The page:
The design, development, and operation of liquid rocket engines requires efficient stable burning of the propellants and the generation of a high-temperature, uniform gas that is the rocket's working fluid. In this chapter we treat the complex phenomena of the combustion processes in the combustion chamber of a liquid bipropellant thrust chamber. We describe in general terms the combustion behavior, the progress in analysis of combustion, the several types of combustion instability with its undesirable effects, and semiempirical remedies. The objective is to operate at very high combustion efficiencies and to prevent the occurrence of combustion instability. Thrust chambers should operate with stable combustion over a wide range of operating conditions. For a treatment of these subjects see Refs. 9-1 to 9-3.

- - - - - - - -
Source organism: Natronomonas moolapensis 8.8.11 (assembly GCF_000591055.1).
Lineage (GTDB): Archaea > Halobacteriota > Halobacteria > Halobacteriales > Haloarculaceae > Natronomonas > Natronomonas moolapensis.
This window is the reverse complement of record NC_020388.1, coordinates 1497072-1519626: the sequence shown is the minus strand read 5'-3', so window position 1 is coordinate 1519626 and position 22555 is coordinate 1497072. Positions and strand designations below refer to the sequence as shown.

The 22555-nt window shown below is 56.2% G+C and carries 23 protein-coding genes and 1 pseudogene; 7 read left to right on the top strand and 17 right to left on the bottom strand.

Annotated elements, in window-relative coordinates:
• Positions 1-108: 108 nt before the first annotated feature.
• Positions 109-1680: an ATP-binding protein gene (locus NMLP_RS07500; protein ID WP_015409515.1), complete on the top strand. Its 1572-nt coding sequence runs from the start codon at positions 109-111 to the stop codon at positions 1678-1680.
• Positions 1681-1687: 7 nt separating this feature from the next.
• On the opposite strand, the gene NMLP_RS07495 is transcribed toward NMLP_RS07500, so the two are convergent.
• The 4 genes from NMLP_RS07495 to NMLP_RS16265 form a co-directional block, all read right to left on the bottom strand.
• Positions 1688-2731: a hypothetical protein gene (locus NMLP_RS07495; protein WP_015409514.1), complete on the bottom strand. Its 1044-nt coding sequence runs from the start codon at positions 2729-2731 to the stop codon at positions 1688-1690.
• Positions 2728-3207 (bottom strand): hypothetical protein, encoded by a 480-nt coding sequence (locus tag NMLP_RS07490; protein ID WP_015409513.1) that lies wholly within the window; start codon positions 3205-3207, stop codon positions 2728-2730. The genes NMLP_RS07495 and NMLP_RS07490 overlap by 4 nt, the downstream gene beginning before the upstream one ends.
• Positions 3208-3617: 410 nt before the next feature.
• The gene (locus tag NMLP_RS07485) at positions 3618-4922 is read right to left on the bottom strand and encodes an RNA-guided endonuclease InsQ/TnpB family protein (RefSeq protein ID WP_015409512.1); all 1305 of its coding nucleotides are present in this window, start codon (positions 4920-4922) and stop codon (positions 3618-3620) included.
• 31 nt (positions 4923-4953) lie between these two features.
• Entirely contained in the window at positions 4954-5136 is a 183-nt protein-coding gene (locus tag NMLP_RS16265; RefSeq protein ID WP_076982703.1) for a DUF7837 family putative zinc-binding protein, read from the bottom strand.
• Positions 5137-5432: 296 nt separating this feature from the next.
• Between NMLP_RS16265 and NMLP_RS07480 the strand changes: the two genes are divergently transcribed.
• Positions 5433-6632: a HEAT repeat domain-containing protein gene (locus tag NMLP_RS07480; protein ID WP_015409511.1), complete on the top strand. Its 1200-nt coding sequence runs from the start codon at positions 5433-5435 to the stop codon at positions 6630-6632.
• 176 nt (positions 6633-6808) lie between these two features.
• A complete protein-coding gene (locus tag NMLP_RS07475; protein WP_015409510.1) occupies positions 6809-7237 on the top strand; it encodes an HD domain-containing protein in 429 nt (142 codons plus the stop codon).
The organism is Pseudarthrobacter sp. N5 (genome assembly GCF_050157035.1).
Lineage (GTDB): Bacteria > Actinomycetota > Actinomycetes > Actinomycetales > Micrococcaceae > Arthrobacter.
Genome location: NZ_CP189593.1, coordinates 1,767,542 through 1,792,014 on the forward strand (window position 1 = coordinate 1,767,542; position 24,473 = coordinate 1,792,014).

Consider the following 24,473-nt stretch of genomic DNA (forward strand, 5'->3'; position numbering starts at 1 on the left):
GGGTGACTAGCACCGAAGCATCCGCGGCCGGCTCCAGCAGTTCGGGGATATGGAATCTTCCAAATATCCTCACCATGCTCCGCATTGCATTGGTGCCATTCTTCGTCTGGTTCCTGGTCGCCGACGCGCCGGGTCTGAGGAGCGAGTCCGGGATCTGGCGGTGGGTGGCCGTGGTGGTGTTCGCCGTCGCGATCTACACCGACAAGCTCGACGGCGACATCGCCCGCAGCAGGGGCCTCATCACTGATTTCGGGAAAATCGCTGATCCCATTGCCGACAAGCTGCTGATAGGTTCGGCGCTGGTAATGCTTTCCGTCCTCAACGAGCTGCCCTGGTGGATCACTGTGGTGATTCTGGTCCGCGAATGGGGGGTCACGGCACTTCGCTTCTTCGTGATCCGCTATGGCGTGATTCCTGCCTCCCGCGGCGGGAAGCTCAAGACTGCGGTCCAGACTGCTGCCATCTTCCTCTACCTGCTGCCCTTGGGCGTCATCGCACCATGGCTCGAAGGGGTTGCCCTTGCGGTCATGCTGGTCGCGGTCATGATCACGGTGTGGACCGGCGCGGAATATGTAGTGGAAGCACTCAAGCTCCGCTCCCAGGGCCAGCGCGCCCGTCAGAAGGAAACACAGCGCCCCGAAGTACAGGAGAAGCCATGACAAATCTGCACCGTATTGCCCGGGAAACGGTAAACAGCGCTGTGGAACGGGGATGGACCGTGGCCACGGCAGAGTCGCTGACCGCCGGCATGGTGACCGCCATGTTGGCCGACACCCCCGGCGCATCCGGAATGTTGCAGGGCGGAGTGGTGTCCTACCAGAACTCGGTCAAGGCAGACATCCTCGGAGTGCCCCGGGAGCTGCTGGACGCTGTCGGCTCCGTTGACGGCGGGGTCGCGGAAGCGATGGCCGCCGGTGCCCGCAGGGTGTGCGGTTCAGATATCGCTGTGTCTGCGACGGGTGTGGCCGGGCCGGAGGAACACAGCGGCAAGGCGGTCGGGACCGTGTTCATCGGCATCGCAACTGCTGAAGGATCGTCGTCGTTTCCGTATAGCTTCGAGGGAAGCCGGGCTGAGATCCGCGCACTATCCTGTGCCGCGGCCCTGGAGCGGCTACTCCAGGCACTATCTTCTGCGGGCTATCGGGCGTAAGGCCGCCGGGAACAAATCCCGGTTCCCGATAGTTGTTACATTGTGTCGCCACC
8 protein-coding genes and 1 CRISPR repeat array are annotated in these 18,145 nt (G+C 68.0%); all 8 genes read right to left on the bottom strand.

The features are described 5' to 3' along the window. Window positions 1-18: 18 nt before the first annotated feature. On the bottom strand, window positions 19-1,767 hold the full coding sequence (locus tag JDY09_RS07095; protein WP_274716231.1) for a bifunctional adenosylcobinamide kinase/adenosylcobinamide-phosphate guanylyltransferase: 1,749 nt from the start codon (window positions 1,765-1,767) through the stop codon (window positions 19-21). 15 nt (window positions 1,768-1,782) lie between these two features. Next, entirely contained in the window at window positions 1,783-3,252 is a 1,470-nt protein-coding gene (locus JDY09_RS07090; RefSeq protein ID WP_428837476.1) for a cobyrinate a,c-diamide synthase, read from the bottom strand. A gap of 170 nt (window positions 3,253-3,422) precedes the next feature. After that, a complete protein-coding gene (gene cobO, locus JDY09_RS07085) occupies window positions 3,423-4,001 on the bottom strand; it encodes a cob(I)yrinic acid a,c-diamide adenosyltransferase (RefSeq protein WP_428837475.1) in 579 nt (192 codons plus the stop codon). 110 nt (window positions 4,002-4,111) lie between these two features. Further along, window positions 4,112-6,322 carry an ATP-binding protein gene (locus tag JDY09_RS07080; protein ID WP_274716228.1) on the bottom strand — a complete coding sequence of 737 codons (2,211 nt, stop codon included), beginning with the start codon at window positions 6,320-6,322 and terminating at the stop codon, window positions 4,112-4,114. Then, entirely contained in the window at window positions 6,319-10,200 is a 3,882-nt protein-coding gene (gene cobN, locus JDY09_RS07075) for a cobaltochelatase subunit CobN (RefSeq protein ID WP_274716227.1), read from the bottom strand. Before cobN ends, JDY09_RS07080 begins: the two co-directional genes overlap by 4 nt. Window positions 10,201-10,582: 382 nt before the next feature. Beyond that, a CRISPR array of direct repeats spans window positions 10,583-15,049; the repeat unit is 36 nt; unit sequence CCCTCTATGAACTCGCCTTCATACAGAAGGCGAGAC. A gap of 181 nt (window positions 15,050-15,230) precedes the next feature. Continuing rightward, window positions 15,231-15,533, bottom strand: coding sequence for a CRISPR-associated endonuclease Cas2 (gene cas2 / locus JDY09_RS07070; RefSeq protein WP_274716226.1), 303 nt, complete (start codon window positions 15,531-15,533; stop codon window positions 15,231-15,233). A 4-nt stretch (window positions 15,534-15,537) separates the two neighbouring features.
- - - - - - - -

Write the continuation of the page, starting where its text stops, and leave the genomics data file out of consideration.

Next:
The combustion of liquid propellants is very efficient in well-designed thrust chambers, precombustion chambers, or gas generators. Efficiencies of 95 to 99.5% are typical compared to turbojets or furnaces, which can range from 50 to 97%. This is due to the very high reaction rates at the high combustion temperatures and the thorough mixing of fuel and oxidizer reaction species by means of good injection distribution and gas turbulence. The losses are due to incomplete burning or inadequate mixing (nonuniform mixing ratio). For very small bipropellant thrust chambers, where the injector has very few injection orifices or elements, the combustion efficiency can be well below 95%.
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